In early January, Governor Sean Parnell announced a new chapter in the long saga of the state’s efforts to monetize North Slope gas. A “Heads of Agreement” has been signed aligning the interests of the three major North Slope producers (ExxonMobil, BP and ConocoPhillips), TransCanada, the State administration and the state-owned Alaska Gasline Development Corporation (AGDC). This represents unprecedented alignment of interests in moving forward in developing this world-class gas resource for both in-state use and export.
If you’re an aging baby boomer like me you probably remember the classic Charles Shultz Peanuts cartoon where Lucy repeatedly baits Charlie Brown into kicking a football. Lucy never failed, in spite of her promises, to pull the ball away at the last second, leaving Charlie disappointed, embarrassed, angry, and flat on his back. I think many Alaskans feel like Charlie Brown when announcements are made about progress towards developing a gas line off the North Slope to monetize its vast gas reserves. We’ve had many false starts, having our hopes dashed when one approach or another fails to get to a sanctioned project that can actually get built.
But set backs, challenges, regrouping and new approaches are how great human undertakings get done. Circumstances change, such as the great technological paradigm shift in using hydro-fracking to develop natural gas from shale source rocks. That game changer put the North Slope to Alberta gas pipeline dreams in the scrap bin.
There are several reasons to be optimistic about the current set of developments. First, getting the producers, the state, and TransCanada on the same page is huge. With the recent announcement of the Heads of Agreement, we can see a path forward to a single project involving the producers, TransCanada, and the state through a newly formed subsidiary of AGDC.
Second, the ongoing four billion dollar investment at Point Thomson demonstrates significant industry commitment to North Slope gas. While the current development is to produce liquids from gas condensate, Point Thomson is a big gas play with eight trillion cubic feet of proven gas reserves. Having ExxonMobil, the world’s largest oil and gas producer investing $4 billion upstream at Point Thomson is as clear of a sign that they are bullish on Alaska gas.
Third, the long-term global market outlooks for LNG are encouraging. ExxonMobil’s Richard Guerrant, the company’s Vice President for Gas and Power Marketing, told RDC conference attendees in November that he sees room in the market by 2025 for an additional 26 billion cubic feet (bcf ) per day of gas, not counting existing plants or plants under construction. That makes room for 2 to 2.5 bcf of exportable gas in liquefied form from Alaska, if it can compete with all the other global LNG projects under evaluation.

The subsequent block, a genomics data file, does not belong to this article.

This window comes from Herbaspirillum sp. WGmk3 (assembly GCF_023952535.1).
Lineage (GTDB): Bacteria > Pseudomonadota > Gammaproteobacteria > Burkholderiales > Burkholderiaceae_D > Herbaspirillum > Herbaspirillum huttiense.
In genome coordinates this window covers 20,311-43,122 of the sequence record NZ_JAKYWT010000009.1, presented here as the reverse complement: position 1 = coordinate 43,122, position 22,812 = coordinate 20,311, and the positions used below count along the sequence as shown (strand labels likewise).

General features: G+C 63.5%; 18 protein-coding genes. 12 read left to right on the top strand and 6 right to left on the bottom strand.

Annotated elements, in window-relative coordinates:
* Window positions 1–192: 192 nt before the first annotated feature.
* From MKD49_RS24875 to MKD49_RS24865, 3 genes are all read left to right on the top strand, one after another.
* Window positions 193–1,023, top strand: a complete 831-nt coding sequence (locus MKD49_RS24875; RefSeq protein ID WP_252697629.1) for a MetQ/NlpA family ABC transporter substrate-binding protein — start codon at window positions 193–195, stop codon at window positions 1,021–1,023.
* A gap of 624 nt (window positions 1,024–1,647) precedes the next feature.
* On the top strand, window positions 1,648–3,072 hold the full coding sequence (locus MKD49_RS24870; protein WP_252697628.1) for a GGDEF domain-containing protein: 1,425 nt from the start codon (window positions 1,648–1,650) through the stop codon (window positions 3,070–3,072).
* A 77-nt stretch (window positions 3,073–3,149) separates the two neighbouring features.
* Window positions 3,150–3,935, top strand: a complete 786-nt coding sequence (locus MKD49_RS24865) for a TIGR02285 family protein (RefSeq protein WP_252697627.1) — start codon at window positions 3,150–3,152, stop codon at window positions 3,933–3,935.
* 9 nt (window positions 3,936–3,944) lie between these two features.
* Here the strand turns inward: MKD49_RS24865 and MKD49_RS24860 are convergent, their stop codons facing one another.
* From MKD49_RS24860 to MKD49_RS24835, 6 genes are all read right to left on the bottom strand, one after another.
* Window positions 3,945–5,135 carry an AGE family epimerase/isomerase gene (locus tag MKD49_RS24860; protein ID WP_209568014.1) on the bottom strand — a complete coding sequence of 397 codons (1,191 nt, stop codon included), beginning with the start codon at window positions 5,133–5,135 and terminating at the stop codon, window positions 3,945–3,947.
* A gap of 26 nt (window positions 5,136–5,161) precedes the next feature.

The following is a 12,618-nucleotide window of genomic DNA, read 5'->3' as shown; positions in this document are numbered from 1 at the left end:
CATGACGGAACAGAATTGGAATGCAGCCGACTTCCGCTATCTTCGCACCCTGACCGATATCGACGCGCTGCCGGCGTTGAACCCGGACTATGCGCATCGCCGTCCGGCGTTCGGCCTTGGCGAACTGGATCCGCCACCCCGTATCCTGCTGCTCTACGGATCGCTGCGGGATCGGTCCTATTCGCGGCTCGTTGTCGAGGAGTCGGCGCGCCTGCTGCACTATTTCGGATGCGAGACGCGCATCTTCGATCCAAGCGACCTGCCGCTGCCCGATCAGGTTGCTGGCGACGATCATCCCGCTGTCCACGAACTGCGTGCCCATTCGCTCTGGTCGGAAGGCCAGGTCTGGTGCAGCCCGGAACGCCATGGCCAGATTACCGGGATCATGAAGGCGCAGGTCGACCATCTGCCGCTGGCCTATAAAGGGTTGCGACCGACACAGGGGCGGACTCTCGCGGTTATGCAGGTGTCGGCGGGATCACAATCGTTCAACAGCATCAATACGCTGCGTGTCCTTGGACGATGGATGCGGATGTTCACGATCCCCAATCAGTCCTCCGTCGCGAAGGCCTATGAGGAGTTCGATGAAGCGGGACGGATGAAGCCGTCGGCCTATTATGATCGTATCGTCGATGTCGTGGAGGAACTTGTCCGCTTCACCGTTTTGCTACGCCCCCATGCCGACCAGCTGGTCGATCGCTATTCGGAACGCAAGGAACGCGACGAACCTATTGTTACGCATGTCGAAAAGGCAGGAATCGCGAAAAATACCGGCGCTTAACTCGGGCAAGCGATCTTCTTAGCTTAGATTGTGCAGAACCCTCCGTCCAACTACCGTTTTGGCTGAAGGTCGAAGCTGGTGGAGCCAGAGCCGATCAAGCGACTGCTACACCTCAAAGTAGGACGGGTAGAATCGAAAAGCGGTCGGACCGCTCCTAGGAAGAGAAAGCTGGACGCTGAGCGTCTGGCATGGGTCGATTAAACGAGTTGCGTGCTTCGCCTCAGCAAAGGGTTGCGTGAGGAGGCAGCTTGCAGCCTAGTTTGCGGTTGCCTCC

Without question the most beneficial gas line project for Alaskans is a large capacity line sanctioned by the producers. Fundamental project economics, largely out of our control, will dictate whether this project ever gets constructed. The state can’t make it happen, but public policy can either pave the way for the project should all the other challenges be overcome, or ensure our gas will remain locked in the ground.
Perhaps our biggest challenge in moving this project forward is in maintaining realistic expectations about what we should expect from this gas resource. Unlike oil, gas is sold on long-term multi-decade contracts. It will never produce the same level of benefits as oil has, and we can’t expect it to.
Gas will require predictable rules of the game, and the Governor rolled out legislation this session that outlines a stepped process with several legislative decision points and state participation, including an equity interest (see related story on page 7). These are serious policy discussions with little room for election-year politics. We need to carefully weight the risks, the rewards with a realistic eye on the need to compete globally with dozens of other jurisdictions and projects hoping to secure project backing.
As Alaskans, we need to make sure we do a few things to keep the possibilities alive for a commercially-viable gas line for Alaska.
First we must maintain a robust oil industry on the slope. Oil pays the bills and supports the vast and complex infrastructure on the North Slope needed to produce gas. If we fail to defeat the ballot referendum repealing SB 21 in August, we signal to the producers and the world that we lack the long-term vision essential in developing our gas resources.
Second, we need to have a serious and deliberate conversation about Alaska’s role in such a project. The Governor’s legislative proposal will require lots of work and analysis and the legislature is already conducting in-depth due diligence. We need to be mindful that global markets will not wait, and the long-term contracts needed to secure a gas line project will go to those jurisdictions willing to set realistic expectations and make durable commitments spanning decades.
Lucy might still conspire to pull the ball, and we could again end up on our backs disappointed. But the opportunity is there and its up to us to set the stage or we might as well tell Lucy we’re tired of playing and go home.
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